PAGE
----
Find local advocacy groups, bike shops, instructors, clubs, classes and more!

Find by Zip Code or City, State
Find by State
Find based on current location

The National Highway Traffic Safety Administration is Failing Bicyclists

NHTSA’s mission is to “save lives, prevent injuries and reduce economic costs due to road traffic crashes, through education, research, safety standards, and enforcement.”  

Yet people who bike and other vulnerable road users, like people who use motorcycles, scooters, mopeds, wheelchairs, or other assisted walking devices, seem to be excluded from their work. We are asking for your help to make a difference this year! 

Learn More: register for our webinar on August 3 to learn how stronger vehicle safety standards can improve bicyclist safety

Here are a few recent examples of how NHTSA has failed cyclists:

Failed to include cyclists when testing for automatic emergency braking (AEB) systems in the New Car Assessment Program in 2022.

The League has been asking for cyclists to be included in testing since 2015, when comments by the League and our supporters totaled more than 60% of comments. In 2022, when NHTSA proposed updates to the New Car Assessment Program, there were more than 14,000 comments, including over 2,000 from the League and our supporters. Despite this continued and increasing interest in cyclist safety, NHTSA’s proposal did not include people who bike because “detecting cyclists is technically more challenging for vehicle AEB systems than detecting pedestrians since cyclists often move at higher speeds.” NHTSA says it hopes to have a proposal to include people who bike in 2025 or beyond.

Failed to include standards for AEB performance for cyclist safety in Notice of Proposed Rulemaking in 2023.

Studies have shown that bicyclist-AEB systems designed to respond in the three most common deadly crash scenarios have the potential to help mitigate or prevent up to 26 percent of bicycle crashes and 52 percent of fatal crashes between people on bikes and drivers. NHTSA’s proposal for an AEB performance standard largely follows a similar European regulation, but with one big exception – NHTSA’s proposal does not include bicyclists. NHTSA instead says it is conducting research on bicycle and motorcycle AEB and a “report is expected to be completed by the end of 2023.” No timeline is suggested for when performance standards might follow.

Failed to include test of vehicles of cyclists crashworthiness in New Car Assessment Program in 2023.  

The European NCAP adopted a test that includes cyclist crashworthiness in 2023. In order to avoid including this test, NHTSA changed its criteria for including tests in NCAP, dismissing that test without naming it as “not widely accepted” and with no discussion of its merits. While testing for  pedestrian crashworthiness is a huge step forward, NHTSA has again chosen not to include bicyclists – continuing its nearly 20 year streak of neglecting cyclist safety..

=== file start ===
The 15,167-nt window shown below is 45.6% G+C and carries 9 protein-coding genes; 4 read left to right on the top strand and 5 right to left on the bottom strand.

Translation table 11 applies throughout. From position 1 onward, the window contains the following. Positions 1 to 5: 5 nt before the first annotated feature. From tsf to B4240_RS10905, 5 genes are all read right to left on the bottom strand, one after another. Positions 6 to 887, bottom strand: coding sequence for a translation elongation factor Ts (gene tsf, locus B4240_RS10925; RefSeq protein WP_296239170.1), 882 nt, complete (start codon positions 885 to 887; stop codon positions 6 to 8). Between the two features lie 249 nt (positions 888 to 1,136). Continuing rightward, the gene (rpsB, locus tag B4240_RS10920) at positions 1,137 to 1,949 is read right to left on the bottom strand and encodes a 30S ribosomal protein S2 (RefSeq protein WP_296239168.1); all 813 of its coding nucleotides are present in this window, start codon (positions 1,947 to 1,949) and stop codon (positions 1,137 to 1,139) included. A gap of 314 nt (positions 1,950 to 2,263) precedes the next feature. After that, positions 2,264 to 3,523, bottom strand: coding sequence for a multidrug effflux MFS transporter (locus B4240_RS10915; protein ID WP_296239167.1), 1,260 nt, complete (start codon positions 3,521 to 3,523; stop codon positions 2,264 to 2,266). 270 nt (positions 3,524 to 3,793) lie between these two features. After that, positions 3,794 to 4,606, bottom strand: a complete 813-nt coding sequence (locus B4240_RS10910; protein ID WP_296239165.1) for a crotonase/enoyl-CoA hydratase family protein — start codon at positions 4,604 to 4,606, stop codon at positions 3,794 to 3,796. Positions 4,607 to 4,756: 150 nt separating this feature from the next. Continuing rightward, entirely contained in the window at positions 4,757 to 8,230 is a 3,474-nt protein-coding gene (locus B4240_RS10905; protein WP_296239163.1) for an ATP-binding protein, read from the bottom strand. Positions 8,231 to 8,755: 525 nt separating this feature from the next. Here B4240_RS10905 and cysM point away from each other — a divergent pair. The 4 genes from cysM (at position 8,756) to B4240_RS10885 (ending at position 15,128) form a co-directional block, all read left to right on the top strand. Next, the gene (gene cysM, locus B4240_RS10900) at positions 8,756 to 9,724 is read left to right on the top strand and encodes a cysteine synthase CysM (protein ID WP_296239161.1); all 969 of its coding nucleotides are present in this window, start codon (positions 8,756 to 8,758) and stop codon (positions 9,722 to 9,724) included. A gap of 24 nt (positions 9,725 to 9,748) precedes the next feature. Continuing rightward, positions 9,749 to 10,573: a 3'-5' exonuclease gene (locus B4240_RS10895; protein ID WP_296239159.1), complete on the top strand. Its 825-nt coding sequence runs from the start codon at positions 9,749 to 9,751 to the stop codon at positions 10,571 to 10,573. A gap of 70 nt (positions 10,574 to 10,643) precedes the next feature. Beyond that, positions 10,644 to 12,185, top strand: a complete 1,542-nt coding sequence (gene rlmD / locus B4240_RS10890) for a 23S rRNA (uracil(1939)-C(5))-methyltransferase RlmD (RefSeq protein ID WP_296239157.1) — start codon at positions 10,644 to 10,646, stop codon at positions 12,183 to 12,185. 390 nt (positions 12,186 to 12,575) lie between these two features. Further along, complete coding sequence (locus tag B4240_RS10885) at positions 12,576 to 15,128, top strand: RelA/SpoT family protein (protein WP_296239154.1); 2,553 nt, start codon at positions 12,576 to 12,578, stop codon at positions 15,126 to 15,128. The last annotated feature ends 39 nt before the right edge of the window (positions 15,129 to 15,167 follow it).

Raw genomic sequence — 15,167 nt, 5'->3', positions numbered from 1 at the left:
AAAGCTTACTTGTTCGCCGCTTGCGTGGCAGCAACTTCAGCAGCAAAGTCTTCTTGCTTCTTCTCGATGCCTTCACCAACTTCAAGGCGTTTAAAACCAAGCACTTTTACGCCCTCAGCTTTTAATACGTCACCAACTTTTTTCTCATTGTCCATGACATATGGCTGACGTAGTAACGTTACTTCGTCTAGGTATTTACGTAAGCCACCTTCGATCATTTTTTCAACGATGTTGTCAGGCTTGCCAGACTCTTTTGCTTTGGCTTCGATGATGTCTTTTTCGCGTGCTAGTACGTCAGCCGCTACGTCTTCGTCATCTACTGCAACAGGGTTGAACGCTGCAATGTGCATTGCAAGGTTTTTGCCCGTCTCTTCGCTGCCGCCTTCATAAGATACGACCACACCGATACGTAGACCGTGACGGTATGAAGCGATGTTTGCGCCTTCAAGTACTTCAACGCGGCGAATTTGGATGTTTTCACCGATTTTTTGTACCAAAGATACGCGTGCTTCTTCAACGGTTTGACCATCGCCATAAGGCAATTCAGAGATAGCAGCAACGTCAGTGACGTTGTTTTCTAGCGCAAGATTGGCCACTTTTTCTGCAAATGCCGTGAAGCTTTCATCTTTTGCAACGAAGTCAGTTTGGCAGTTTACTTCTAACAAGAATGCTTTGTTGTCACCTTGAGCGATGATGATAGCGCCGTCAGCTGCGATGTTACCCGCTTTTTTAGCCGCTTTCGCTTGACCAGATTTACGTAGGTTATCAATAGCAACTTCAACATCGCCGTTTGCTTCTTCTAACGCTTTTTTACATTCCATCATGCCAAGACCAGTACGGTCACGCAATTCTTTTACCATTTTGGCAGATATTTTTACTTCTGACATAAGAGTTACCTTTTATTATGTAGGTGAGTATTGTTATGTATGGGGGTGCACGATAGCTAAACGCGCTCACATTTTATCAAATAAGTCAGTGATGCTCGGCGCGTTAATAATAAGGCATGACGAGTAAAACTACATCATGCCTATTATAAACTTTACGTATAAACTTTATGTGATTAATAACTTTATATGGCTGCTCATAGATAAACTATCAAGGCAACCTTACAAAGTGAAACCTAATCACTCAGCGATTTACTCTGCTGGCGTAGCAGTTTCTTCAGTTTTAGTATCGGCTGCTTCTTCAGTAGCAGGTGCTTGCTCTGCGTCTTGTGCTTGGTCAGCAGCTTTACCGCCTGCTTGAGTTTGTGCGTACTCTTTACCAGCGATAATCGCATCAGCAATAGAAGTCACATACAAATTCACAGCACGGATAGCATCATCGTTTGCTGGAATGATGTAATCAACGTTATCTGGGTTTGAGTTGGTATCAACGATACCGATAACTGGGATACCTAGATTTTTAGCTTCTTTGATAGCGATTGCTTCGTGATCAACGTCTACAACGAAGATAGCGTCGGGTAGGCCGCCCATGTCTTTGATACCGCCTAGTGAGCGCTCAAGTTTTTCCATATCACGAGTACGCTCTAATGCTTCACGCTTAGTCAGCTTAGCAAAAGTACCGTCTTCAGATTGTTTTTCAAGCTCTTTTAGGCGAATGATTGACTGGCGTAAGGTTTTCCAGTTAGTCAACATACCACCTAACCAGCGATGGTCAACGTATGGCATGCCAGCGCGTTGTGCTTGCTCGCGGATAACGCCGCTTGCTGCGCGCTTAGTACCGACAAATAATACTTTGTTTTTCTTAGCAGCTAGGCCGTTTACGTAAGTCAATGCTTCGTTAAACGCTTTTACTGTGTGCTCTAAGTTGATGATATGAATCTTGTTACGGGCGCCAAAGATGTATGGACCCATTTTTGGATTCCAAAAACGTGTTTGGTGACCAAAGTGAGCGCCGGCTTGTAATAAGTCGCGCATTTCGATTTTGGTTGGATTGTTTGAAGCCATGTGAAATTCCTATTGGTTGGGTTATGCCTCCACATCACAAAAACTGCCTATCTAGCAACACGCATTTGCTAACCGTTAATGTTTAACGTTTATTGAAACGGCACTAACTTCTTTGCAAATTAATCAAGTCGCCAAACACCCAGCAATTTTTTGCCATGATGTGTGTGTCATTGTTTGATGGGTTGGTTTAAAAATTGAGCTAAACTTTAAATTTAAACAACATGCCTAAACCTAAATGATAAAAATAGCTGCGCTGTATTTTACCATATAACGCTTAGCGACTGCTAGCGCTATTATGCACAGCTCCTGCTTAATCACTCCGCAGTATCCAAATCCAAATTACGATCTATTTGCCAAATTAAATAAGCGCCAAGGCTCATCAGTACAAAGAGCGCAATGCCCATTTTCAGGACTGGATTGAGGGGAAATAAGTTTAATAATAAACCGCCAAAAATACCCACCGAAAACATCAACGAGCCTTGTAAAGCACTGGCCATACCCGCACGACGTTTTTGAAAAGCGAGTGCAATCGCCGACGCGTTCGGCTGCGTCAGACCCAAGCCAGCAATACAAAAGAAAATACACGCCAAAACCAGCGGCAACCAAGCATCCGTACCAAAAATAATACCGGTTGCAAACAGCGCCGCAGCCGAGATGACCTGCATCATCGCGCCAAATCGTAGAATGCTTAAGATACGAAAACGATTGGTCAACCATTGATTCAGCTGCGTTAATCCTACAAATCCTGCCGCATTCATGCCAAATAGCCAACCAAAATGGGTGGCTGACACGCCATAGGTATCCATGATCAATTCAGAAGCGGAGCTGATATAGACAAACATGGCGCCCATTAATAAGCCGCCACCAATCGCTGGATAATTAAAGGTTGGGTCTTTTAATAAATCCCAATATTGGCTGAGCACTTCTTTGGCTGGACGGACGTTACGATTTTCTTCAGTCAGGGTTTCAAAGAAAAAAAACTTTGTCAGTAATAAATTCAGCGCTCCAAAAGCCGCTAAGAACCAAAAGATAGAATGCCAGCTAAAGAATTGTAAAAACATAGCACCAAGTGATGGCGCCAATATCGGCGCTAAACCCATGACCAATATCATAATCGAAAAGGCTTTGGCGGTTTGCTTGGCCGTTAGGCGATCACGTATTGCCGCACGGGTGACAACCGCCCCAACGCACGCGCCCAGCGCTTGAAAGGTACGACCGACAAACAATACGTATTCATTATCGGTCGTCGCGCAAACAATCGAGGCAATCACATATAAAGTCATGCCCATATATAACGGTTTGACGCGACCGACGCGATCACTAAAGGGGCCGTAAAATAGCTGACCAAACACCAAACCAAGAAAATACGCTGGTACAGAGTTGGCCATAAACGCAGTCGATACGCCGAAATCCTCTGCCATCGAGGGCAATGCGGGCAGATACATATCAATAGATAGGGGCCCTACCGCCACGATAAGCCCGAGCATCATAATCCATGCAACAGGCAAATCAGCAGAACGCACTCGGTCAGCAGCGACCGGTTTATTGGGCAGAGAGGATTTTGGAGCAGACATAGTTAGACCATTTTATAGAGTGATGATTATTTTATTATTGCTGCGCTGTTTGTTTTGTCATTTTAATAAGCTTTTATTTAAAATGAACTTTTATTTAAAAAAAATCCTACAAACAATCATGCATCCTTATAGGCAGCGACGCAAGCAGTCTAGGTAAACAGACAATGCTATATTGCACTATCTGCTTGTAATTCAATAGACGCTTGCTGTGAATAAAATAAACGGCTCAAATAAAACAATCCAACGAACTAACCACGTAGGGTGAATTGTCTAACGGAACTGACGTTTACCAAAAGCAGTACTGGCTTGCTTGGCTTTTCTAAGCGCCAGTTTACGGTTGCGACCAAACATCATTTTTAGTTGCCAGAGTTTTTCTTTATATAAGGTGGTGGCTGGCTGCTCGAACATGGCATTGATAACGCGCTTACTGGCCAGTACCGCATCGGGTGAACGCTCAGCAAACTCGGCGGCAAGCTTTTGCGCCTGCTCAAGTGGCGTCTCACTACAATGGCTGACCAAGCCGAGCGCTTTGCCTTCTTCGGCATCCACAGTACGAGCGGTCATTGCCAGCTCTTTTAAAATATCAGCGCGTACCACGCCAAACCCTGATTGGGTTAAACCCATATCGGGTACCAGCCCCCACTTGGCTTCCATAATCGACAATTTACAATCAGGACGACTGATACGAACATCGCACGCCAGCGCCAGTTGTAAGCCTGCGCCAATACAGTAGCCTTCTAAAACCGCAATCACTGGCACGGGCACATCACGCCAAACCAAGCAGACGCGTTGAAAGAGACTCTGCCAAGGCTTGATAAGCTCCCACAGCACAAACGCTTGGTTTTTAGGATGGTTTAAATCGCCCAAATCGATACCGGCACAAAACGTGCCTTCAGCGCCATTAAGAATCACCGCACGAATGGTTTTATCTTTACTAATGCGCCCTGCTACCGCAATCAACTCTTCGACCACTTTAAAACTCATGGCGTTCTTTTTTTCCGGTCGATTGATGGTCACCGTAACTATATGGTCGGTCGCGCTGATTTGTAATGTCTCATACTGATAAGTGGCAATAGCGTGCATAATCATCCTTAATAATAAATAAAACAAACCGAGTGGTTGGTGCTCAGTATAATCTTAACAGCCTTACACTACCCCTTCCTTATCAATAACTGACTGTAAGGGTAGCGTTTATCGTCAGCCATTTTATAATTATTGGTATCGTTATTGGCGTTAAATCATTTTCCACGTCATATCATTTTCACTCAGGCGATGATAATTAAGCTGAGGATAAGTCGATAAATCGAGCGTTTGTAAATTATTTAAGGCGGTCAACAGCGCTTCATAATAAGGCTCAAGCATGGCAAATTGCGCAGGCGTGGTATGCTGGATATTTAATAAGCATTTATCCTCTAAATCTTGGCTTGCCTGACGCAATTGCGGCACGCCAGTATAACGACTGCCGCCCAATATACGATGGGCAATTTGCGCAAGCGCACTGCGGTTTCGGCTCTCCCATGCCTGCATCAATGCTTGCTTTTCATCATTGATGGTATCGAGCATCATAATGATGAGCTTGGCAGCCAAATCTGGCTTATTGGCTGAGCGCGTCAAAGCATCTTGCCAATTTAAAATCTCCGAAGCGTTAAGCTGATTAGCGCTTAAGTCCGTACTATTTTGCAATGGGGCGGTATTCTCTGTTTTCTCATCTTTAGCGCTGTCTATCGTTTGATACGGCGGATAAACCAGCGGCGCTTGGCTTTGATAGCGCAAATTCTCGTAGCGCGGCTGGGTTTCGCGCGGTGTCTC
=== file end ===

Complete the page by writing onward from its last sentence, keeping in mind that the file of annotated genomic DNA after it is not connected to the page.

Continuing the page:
Failed to include any vulnerable road users in the cost-benefit analysis used in the Advanced Notice of Proposed Rulemaking requiring side underride guards for trucks in 2023.  

Large trucks account for only 4 percent of vehicles on the road, but they are responsible for 11 percent of fatalities in crashes involving cyclists. Installing side guards or lateral protective devices along the sides of the trucks can reduce cyclist fatalities by 55 – 75 percent, and pedestrian fatalities by 20 – 27 percent. The Infrastructure and Investment in Jobs Act required NHTSA to study the issue of side underride guards. In response, NHTSA released a report indicating that the cost-benefit analysis proved the benefit was not worth the cost. In reaching this conclusion, NHTSA chose not to account for the lives of cyclists, pedestrians or motorcyclists, and did not even discuss why the value of their lives were excluded.

Twenty years of dismissals and delays by NHTSA is unacceptable. In 2021, 961 bicyclists were killed on American roadways, the highest number in 45 years and a more than 50 percent increase since 2010. Secretary Buttigieg has called this a traffic safety crisis, but the one agency entrusted with taking action for safer roads is failing the cycling community and other vulnerable road users. 

The League has been advocating for our place in highway safety and you have been taking action alongside us – it’s time for NHTSA to listen.

Right now, we think there is an opportunity to make a difference. When the League last talked to US DOT officials about bicyclist safety, they asked who else and what other organizations supported this ask? While we have built a coalition of support, let’s show just how broad and overwhelming the call for cyclist safety is across the nation.

You can help us by:  

  • Organizations and Bike Clubs:
    • Sign onto our letter to Secretary Buttigieg asking for NHTSA to:
      • Include Cyclist and Motorcyclist AEB in the NCAP
      • Include VRU (including motorcyclists) fatalities and serious injuries into any research/ rule on truck side underride guards.